A good sleep is vital for our children’s physical and mental wellbeing – it’s also essential parents get enough Zs too. But what are the best tips to help your children get the perfect night’s sleep?
As the saying goes, “happy parent, happy baby”. The two go hand-in-hand – if your child isn’t having a solid night’s sleep, then it’s almost certain you as a mum or dad aren’t getting much kip either.
But having children certainly doesn’t come with a how-to handbook, so what do you do when your little darling won’t sleep or is perhaps suffering from the most terrible night terrors?
We spoke to three experts – including Scotland’s only Fairy Sleep Mother – to help you and your children get the best possible sleep.
How to achieve the perfect bedtime routine
Eileen Macdonald – aka the Fairy Sleep Mother – helps parents achieve their happily ever after when it comes to getting their children in a solid routine.
She proudly states that she can do so within around a two to four week time frame thanks to her personalised programmes.
A qualified sleep consultant, Eileen offers support for children aged from newborn to six years old.
“Bedtime routines are really important and the reason for that is because children need predictability – they need to feel safe so they know what’s coming,” explained Eileen, who is based in Inverness, but offers help to parents across the country.
“If you have the same steps and order every single night, then children will be happy with that.
“Children tend to feel more unsettled and unsafe when things are all over the place. If you don’t have a set routine then they are more likely to play up and it will be more challenging for you as a parent.
“Ultimately, the best bedtime routine I can recommend is giving your children a bath (or a wash of face and hands if you don’t want to do a bath every single night for young children), then to get them into pyjamas so they feel cosy, offer some milk and finally, read a story.
“This helps children to know that although it’s not quite time for sleep, sleep is coming.”
Eileen said that a consistent bedtime routine such as this will encourage children to learn how to self-settle (take themselves off to the land of nod), therefore achieving a better night’s sleep.
“I know this sounds completely backwards,” she laughed.
“But in order to successfully self-settle, children need to go to bed fully awake. They need to be able to take themselves from being awake to falling asleep by themselves. They learn how to switch their brains off by themselves and take themselves to sleep.”
A qualified nutritional therapist, Beverley Sarstedt of Aberdeen’s Nourishing Insights, also regularly advises parents on what makes for a consistent bedtime routine.
With a particular focus on nutrition, Beverley, who runs her clinic on St Andrew Street alongside her daughter Harriette Robinson, said: “If we look at food then a snack before bed is fine if it’s calming.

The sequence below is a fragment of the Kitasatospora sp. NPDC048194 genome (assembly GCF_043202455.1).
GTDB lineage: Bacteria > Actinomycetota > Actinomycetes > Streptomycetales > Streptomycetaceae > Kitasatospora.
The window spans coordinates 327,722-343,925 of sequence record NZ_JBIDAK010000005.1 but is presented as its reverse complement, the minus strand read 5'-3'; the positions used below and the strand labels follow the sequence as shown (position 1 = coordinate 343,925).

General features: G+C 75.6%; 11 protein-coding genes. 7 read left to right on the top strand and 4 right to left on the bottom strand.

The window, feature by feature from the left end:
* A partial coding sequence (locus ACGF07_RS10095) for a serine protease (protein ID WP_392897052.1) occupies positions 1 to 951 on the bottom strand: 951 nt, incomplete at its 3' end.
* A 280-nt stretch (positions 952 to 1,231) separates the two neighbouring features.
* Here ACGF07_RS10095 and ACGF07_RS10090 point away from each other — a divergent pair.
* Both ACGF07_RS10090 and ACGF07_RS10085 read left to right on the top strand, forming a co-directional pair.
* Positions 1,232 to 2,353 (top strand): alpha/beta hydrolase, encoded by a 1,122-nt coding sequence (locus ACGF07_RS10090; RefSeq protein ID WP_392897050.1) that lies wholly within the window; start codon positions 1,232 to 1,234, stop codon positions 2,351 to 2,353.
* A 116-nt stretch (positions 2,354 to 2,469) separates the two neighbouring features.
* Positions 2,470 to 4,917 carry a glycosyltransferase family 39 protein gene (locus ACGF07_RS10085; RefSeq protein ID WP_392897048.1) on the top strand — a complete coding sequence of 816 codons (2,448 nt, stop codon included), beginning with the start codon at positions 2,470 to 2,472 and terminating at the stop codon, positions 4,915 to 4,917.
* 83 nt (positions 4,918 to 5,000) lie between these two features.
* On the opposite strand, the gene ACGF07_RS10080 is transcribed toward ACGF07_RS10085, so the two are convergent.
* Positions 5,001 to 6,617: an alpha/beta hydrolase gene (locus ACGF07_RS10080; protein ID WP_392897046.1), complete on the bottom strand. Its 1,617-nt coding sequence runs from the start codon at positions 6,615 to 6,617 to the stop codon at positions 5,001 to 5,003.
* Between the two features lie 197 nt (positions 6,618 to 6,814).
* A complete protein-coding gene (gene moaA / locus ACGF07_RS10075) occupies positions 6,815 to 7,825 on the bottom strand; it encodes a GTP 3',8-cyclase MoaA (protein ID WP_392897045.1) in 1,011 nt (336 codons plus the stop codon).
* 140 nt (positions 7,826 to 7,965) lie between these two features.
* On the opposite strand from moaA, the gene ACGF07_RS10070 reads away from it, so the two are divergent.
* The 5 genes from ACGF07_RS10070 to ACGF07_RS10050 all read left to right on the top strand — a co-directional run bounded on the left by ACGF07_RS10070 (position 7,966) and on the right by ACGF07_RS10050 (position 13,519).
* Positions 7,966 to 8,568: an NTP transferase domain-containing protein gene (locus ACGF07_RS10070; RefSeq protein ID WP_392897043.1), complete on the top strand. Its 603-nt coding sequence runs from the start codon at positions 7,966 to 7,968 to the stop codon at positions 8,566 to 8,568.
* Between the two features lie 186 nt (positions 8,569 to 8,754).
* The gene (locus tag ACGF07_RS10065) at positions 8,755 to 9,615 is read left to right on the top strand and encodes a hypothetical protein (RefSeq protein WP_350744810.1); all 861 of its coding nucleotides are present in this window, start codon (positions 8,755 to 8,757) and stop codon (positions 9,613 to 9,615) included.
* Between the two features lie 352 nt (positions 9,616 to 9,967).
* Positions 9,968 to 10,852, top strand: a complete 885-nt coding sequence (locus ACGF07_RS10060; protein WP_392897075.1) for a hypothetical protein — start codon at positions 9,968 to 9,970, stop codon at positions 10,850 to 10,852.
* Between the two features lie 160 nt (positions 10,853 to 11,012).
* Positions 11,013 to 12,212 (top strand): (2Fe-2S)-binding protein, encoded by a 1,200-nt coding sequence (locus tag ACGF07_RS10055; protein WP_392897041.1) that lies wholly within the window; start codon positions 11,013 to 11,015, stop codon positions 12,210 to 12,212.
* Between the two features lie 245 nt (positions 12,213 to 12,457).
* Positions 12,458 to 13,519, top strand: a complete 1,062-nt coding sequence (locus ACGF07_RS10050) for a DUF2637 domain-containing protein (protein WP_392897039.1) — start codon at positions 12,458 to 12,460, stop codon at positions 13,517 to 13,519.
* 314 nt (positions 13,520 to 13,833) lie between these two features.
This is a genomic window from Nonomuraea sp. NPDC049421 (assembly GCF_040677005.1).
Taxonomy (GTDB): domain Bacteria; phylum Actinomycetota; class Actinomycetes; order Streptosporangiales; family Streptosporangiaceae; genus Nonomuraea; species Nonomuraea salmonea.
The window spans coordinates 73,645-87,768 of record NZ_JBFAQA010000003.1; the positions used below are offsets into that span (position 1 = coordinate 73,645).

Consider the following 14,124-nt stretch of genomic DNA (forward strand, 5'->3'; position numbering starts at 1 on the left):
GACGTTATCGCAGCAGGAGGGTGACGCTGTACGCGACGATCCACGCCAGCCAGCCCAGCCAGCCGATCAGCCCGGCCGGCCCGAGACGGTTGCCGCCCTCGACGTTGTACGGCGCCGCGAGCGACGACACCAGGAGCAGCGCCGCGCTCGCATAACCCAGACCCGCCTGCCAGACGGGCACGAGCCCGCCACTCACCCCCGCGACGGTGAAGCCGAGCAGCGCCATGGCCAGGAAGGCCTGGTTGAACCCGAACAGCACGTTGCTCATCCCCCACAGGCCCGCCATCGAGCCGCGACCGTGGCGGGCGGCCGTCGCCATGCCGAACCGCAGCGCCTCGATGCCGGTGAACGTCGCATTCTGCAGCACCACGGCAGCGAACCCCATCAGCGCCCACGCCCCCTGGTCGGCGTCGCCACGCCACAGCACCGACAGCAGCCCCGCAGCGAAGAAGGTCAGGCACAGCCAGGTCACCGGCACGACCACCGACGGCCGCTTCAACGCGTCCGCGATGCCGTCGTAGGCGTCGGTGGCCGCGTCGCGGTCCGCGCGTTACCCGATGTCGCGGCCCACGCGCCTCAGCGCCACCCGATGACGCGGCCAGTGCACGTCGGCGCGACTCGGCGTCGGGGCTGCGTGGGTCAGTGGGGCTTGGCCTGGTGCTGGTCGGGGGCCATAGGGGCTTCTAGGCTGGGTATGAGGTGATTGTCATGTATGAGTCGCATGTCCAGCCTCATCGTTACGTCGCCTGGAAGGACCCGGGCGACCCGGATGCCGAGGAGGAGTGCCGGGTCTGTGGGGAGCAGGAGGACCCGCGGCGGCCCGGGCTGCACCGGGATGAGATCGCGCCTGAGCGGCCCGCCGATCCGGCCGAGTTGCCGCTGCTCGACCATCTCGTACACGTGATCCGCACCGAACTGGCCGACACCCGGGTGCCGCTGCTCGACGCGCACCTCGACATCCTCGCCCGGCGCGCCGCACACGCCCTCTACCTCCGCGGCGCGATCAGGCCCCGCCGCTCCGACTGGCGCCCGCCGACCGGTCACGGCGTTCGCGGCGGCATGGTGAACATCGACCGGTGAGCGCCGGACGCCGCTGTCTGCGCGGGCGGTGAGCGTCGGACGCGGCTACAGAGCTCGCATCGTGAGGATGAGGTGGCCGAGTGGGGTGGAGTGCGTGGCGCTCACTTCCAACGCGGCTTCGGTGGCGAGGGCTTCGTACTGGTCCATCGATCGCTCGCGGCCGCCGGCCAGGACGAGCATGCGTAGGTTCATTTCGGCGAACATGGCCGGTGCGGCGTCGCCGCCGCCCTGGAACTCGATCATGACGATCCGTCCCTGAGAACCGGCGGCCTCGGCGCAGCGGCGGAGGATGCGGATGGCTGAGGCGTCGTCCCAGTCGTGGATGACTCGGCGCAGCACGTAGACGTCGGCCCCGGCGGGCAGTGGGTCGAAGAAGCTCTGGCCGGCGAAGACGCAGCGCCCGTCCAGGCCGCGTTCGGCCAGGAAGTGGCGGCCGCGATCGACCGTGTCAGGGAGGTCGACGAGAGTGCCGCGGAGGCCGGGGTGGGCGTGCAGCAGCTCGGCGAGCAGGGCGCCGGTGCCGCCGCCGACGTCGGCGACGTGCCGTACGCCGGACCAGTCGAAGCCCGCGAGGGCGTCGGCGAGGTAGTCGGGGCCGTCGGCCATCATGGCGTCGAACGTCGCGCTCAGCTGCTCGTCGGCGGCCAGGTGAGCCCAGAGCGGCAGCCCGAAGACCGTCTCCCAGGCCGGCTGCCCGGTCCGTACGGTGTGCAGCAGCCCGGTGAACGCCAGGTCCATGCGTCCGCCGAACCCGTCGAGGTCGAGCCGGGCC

“You don’t want to give a child food that is stimulating and you obviously won’t want to give them anything with caffeine. Parents should avoid sugars before bed too.
“Something calming would be like an oatcake. You could combine that with some almond butter or peanut butter.
“Almond is a great source of calcium and magnesium, so that could be a really nice night time snack. It’ll be sustaining through the night.
“That snack could then be combined with a glass of milk or a dairy free alternative.”
She added: “Having snacks like that, alongside a nice wind down night time routine like having a warm bath, would help a child to have a good sleep. Perhaps you could add things like Epsom salts into the bath, or lavender essential oil.”
Kids need different amounts of sleep
While adults need between six to nine hours of sleep each night, the NHS advises children require different durations of sleep, according to their age.
Dr Olga Runcie, a consultant psychiatrist and sleep specialist, added that while routine is essential, it’s important to remember every child is different.
“Sometimes parents try to put children to bed too early – understandably, of course, because we think all children need a longer sleep,” explained Dr Runcie, who works at Aberdeen’s BMI Albyn Hospital, which does not presently treat children with sleep issues.
“But if the child is still alert and not ready for sleep, then that can lead to bed refusal and the child could develop an anxiety over not being able to get to sleep.
“It’s really important to have that relaxation time and to build up to a natural sleepiness. Then transition to sleep will happen promptly and naturally.
“You need to observe your child and recognise when they get naturally sleepy.
“Although we know the average numbers of sleep children need, genetically some people are predisposed to be short sleepers and their are others who need more sleep. This can be apparent in childhood as well.
“You know yourself as a parent if you go to bed alert then sleep will just not happen.”